Title page for ETD etd-02022009-175154

Type of Document Dissertation
Author Gifford, Andrew R
Author's Email Address arg7117@vt.edu
URN etd-02022009-175154
Title The Physical Mechanism of Heat Transfer Augmentation in Stagnating Flows Subject to Freestream Turbulence and Related Studies
Degree PhD
Department Mechanical Engineering
Advisory Committee
Advisor Name Title
Diller, Thomas E. Committee Co-Chair
Vlachos, Pavlos P. Committee Co-Chair
Dancey, Clinton L. Committee Member
Simpson, Roger L. Committee Member
Tafti, Danesh K. Committee Member
  • time-resolved
  • heat °ux sensor
  • mechanism
  • turbulence
  • heat transfer
  • particle image velocimetry
Date of Defense 2008-12-17
Availability unrestricted
The mechanism of heat transfer augmentation due to freestream turbulence in

classic Hiemenz stagnation flow was studied experimentally for the first time using time-resolved digital particle image velocimetry (TRDPIV) and a new thin film

heat flux sensor called the Heat Flux Array (HFA). Unique measurements of simultaneous, time-resolved velocity and surface heat flux data were obtained along the

stagnation line on a simple, rectangular flat plate model mounted in a water tunnel

facility. Identification and tracking of coherent structures in the stagnation region

lends support to the theory that coherent structures experience stretching and amplification of vorticity by the mean flow strain rate upon approaching the stagnation

surface. The resulting flow field in the near-wall region is comprised primarily of high

strength, counter-rotating vortex pairs with decreased integral length scale relative to

the imposed freestream turbulence. It is hypothesized that the primary mechanism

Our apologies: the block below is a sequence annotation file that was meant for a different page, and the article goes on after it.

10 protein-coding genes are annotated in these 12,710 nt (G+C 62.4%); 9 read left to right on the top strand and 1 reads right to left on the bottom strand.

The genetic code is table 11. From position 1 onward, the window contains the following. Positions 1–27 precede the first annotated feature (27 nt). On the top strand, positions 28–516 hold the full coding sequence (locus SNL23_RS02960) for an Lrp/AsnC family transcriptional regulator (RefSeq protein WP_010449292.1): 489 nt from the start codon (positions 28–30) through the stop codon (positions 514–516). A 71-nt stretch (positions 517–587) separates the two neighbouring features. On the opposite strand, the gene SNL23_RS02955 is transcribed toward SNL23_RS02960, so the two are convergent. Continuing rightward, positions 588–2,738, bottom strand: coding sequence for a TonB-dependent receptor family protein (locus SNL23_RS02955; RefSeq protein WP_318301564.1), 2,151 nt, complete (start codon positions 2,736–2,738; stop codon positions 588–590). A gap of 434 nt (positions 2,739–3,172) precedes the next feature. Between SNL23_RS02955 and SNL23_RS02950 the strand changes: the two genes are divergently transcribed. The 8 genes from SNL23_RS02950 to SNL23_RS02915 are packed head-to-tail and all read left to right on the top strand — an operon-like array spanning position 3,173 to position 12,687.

of heat transfer augmentation is the movement of cooler freestream fluid into the

heated near-wall region by these coherent structures. Furthermore, the level of heat

transfer augmentation is dictated by the integral length scale, circulation strength,

and core-to-surface distance of the coherent structures. To test this hypothesis, these

properties were incorporated into a mechanistic model for predicting the transient,

turbulent heat transfer coefficient. The model was successful in predicting the shape

and magnitude of the measured heat transfer coe±cient over much of the experimental

measurement time.

In a separate yet related set of studies, heat flux sensors and calibration methods

were examined. The High Temperature Heat Flux Sensor (HTHFS) was designed

and developed to become one of the most durable heat flux sensors ever devised for

long duration use in high temperature, extreme environments. Extensive calibrations

in both conduction and convection were performed to validate the performance of the

sensor near room temperature. The measured sensitivities in conduction and convection were both very close to the predicted sensitivity using a thermal resistance model

of the HTHFS. The sensor performance was unaffected by repeated thermal cycling

using kiln and torch firing. Finally, the performance of Schmidt-Boelter heat flux

sensors were examined in both shear and stagnation flow using two custom designed

convection calibration facilities. Calibration results were evaluated using an analytical sensitivity model based on an overall sensor thermal resistance from the sensor

to the heat sink or mounting surface. In the case of convection the model included

a term for surface temperature differences along the boundary layer. In stagnation

flow the apparent sensitivity of the Schmidt-Boelter sensors decreased non-linearly

with increasing heat transfer coefficient. Estimations of the sensor's internal thermal

resistance were obtained by fitting the model to the stagnation calibration data. This

resistance was then used with the model to evaluate the effects of non-uniform surface

temperature on the shear flow sensitivity. A more pronounced non-linear sensitivity

dependence on heat transfer coefficient was observed. In both cases the main result

is that convection sensitivity varies a great deal from standard radiation calibrations.

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